FIGURE 4. Results of the flow channel design simulation. (A) Simulated results of the sum of the reaction forces at nozzle units against the root pressure for various nozzle outlets (A1:ϕ5, A2:ϕ6, A3:ϕ7 mm). (B) Simulated and experimental results of the flow rate of each nozzle against the root pressure. (C) Simulated and experimental results of the sum of the reaction forces at a nozzle unit against the root pressure.

5.2.3 Comparison with the experimental data

We also conducted experiments with the actual robot to validate the results of the flow channel model. We prepared the developed 4 m DFF with the discussed flow channel and supplied water from the root using a fire pump (VC72PROIII Limited, TOHATSU) while measuring the flow rate and pressure at the root. We fixed the pump pressure for each experimental trial and gathered water from four nozzles (the roll and pitch nozzles on the head and middle nozzle units) in four tanks for 10 s to measure Q1p,1r,2p,2r. We repeated this trial three times for various root pump pressures (P) of 0.6, 0.7, and 0.8 MPa.

The results are shown in Figure 4B, along with the model simulation results. The line represents the simulation results, and the circles represent the mean of the measured flow rates. The color represents the type of nozzle outlets. The results show that the flow rates from the head nozzle unit correspond well between the simulation and experiments: the maximum error is approximately 10%. The flow rate from the middle nozzle is lower in the experiment; The maximum error is approximately 20%.

Further, the injection reaction force was measured and compared between the experiment and simulation with a 2 m long DFF which only has the head nozzle unit. We could not measure the forces with 4 m DFF because the robot was too long to allocate the force sensors. In the experiment, the water was supplied from a fire pump and was connected to the DFF via a flow meter and pressure gauge. The nozzle unit was fixed to a six-axis force sensor. All four nozzles were oriented vertically downward, the pressure P varied from 0.1 to 0.8 MPa, and the injection reaction force was measured at eight points every 0.1 MPa. As the simulation model, we constructed a single-nozzle unit model with a 2 m hose, and the equations were reformulated and simulated using the same parameters.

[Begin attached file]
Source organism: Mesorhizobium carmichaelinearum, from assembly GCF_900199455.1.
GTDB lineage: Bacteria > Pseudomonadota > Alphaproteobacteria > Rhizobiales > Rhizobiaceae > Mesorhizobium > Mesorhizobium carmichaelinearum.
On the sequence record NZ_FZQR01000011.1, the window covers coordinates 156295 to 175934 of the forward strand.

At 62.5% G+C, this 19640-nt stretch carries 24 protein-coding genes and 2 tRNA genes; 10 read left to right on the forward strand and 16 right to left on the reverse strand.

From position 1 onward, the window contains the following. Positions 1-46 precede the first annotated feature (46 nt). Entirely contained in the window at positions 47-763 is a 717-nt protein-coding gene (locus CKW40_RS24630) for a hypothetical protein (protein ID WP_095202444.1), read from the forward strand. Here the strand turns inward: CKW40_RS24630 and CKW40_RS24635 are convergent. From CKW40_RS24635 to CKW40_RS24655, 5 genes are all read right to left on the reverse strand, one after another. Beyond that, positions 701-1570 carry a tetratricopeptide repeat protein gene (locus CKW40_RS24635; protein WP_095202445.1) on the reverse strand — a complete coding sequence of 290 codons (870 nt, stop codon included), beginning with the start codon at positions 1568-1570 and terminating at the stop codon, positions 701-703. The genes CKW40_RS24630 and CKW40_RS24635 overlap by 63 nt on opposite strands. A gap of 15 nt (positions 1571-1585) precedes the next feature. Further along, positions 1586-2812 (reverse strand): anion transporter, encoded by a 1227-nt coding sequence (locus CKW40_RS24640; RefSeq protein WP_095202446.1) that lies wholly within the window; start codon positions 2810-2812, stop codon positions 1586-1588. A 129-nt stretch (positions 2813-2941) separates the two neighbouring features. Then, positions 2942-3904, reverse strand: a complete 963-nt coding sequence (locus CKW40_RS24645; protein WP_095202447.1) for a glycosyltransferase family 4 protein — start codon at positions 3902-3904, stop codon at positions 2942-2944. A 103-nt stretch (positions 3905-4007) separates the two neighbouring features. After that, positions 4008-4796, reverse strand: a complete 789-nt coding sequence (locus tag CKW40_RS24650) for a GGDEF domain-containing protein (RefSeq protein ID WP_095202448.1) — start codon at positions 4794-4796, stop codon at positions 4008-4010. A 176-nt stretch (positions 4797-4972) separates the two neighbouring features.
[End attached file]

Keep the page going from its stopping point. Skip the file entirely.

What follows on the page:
The measurement results of the injection reaction force are shown in Figure 4C, along with the simulation results. Although the tendency corresponds well between the simulation and experiments, the reaction force estimated from the simulation was approximately 20% greater than the measured reaction force.

5.2.4 Discussion on observed errors

The results of these two experiments indicated a maximum difference of approximately 20% between the experiment and simulation. One possible reason for this difference is the estimated error of the pressure loss coefficients. In this model, we estimated the coefficients individually in a simple experimental situation. However, actual flow channels are complex, and these elements, which are assumed to have pressure loss, are connected together. Therefore, the coefficients may change from the estimated values when integrated. To eliminate this discrepancy, the estimation method should be changed in the future.

Despite the above discrepancy, fortunately, the flow rates of the head nozzle unit are almost underestimated in the simulation in Figure 4B. Because only the head nozzle’s total force is near the targeted force threshold of 80 N and the middle nozzle generates much larger force than the threshold (1.5 times), as shown in Figure 4A2, we think our designed nozzle diameter can fulfill the threshold even in the actual DFF robot.